When one gets to see a polished Tatiana Baganova dance, and a brand-new, unpolished one, just three weeks apart, it is a very good year at the ADF. And judging by the audience response on the opening night of the International Choreographers Commissioning Program concert, I am not alone in feeling that Baganova was the idol of this American Dance Festival. Her newly commissioned work, Post Engagement, closed the three-work ICCP program in Reynolds Theater on July 17.
Although their choreographers were Russian, Japanese and Colombian/Argentinian, there were strong commonalities among the three dances. All the choreographers achieved powerful visual effects with minimal props and scenery. In this they were aided by the excellent work of lighting designer David Ferri, and by costume designer Melody Eggen. Eggen made some wonderful things for the ICCP dances last year, and this year's are more inventive, especially the clothes for Takuya Muramatsu's Mark of the Sun. Eggen worked with Svetlana Basharina on Post Engagement, keeping to the red, black and white theme of Baganova's overall production design, which featured a platformed post and a long red wall.
The dances had one other thing in common: the dancers made noises--over, around and between the music. Some of these were intriguing and alluring; others, quite the opposite. The sounds in Post Engagement fell into the first category — mostly. There was a bad moment with three vacuum cleaner/air pumps. But the bellowing and strange ululations that began the piece (and brought immediate response from the babies in the audience) and the clinkings and whisperings and whistlings that went on throughout did draw you into Baganova's strange world and augmented the music, supporting the dance in a surprising way.
What a ride Baganova takes us on, every time! She conjures astonishing images, often eerie or surreal, frequently a little frightening, with an edge of violence, but sometimes just very funny. She does this without sacrificing the pleasures and powers of actual dancing, performed here by six couples who carried out her demanding movements with skilled assurance, if not quite the same level of control as those in the Provincial Dances Theatre. The pairings in this piece were quite beautiful, and there were some great lifts and really wonderful gestures, and a truly phenomenal "see-saw" manifested by two powerful bodies. The inspired lunacy also included balloons and flour sifters, and giant paper helmets that made the dancers look like Russian artist Leonid Tishkov's "Dabloids." As I overheard a slightly stunned ADFer say when the lights went up: "Wow. There were enough ideas in there for at least five pieces."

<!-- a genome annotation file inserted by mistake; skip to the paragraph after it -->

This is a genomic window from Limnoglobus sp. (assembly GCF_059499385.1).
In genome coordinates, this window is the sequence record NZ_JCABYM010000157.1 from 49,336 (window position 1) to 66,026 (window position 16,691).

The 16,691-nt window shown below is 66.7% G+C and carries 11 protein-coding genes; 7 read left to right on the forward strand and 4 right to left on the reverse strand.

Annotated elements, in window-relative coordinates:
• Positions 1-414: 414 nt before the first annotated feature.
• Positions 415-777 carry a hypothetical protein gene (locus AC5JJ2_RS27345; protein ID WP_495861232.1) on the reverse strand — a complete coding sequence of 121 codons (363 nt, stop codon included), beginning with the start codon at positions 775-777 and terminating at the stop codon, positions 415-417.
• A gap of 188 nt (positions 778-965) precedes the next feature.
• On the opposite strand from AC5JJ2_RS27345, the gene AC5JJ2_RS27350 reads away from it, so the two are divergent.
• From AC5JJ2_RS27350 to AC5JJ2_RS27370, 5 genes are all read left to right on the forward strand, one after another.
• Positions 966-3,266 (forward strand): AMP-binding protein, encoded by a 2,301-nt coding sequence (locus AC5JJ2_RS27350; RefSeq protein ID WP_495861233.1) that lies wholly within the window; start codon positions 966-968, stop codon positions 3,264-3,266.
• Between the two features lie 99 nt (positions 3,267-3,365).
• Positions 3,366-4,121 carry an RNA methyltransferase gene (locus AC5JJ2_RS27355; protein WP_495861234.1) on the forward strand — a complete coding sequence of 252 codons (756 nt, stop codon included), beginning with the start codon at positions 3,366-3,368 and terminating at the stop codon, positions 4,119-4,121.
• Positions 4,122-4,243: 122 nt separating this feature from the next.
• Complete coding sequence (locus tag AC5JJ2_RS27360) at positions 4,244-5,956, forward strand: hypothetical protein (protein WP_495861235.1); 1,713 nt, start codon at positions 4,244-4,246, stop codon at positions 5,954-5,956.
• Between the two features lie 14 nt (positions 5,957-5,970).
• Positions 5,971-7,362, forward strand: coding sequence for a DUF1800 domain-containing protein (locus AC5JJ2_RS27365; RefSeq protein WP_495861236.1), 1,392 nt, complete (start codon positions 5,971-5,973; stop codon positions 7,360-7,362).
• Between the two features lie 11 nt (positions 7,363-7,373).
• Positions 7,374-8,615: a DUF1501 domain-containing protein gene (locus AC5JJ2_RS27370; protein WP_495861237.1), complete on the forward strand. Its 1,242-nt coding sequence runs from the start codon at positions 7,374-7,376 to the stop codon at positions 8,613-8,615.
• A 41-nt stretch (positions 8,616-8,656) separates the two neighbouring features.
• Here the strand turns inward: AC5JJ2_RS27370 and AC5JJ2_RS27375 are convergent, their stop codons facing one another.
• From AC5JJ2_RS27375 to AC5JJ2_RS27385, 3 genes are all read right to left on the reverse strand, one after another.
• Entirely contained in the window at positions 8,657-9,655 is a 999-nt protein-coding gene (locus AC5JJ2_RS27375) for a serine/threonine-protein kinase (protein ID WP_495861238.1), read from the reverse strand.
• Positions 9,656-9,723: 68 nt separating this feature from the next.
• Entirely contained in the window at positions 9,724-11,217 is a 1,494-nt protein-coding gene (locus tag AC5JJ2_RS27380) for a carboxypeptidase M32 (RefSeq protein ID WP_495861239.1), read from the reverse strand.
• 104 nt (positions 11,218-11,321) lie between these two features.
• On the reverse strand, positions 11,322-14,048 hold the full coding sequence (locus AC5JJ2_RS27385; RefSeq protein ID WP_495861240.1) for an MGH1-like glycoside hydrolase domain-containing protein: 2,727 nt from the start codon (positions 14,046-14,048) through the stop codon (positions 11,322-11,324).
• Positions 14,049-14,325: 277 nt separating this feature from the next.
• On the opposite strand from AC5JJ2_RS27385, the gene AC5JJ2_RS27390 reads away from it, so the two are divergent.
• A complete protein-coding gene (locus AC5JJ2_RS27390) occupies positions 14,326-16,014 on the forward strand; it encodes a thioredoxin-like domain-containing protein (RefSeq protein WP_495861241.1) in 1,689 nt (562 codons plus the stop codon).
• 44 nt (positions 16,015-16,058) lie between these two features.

Baganova's piece was preceded by Takuya Muramatsu's thrilling Mark of the Sun. Muramatsu is a long-time member of the fabled Japanese butoh dance company Dairakudakan. (His Treasure Island premiered at ADF when Dairakudakan performed here in 2003.) This work is even more evasive of description than Baganova's. A hapless fisherman, in white body make-up and wearing a black rubber boot as a loincloth, becomes tangled in his net. A tusked woman whacks on the floor with a gleaming ring. There is some screaming, but it is mercifully brief, and does not overwhelm the dreamlike delicacy of the music by Shuichi Chino. A flock of little colorful birds (or maybe they are a school of small fish) flits about. (In Melody Eggen's costumes, they look like they could have been hatched by the exuberantly patchwork-painted ADF buses.) Six pale, otherworldly women in pale gowns appear in their place. A flock of red-legged stork-men come down the aisle and onto the stage, where they lounge and wait. The pale women, emitting bird calls, flap gracefully, like white herons. The little birds twitter back. The fisherman returns. We are all riveted by the gleaming black-rimmed eyes of the stork-men.
None of this really gives any idea of the magical nature of the piece. As with much of Dairakudakan's work, you sense that you've been given a look into something primal, or perhaps from a spirit world. But because this work was so new, and the dancers trained in traditions other than Butoh, Mark of the Sun had a freshness and immediacy that Butoh doesn't often exhibit. Maybe another year we will have the opportunity to see this work performed by Dairakudakan, and be able to compare their execution of it with that of these talented ADF students, to whom it was all novel.
The world is already riddled with loud, obnoxious, intermittent, uncontrollable noises — must we also be tortured by noise in art? Maybe there was some political commentary about torture in the program opener, Luis Garay's 12, that went right over my head, but if there was, it was pretty obscure. There was certainly some interesting movement, especially the floor work, and some very cool, trancy guitar music, and several arresting images — but what I mainly remember about 12 is that I was longing for it to end when it had hardly begun, because of the shouting and screaming. When the commanding Yi-Chun Chen shot herself in the head with her microphone, all I thought was — at last that’s over!
My next thought was, thank god there is this special place where room has been made for these artists to experiment, adventure, take ridiculous risks and see what happens if they do this or that. There are so few sufficiently supported opportunities for growth and play for artists in any field. And not only do these choreographers from around the world get time and space and pliant bodies and lighting designers and costumers, the students at ADF on whom these works are set get the same rich experience from another angle. And we the audience get really fresh art. A night at the ICCP is somewhat like catching the Krispy Kreme when the sign is on. They might not have your favorite filling, but hey, how bad can it be? It is still HOT NOW.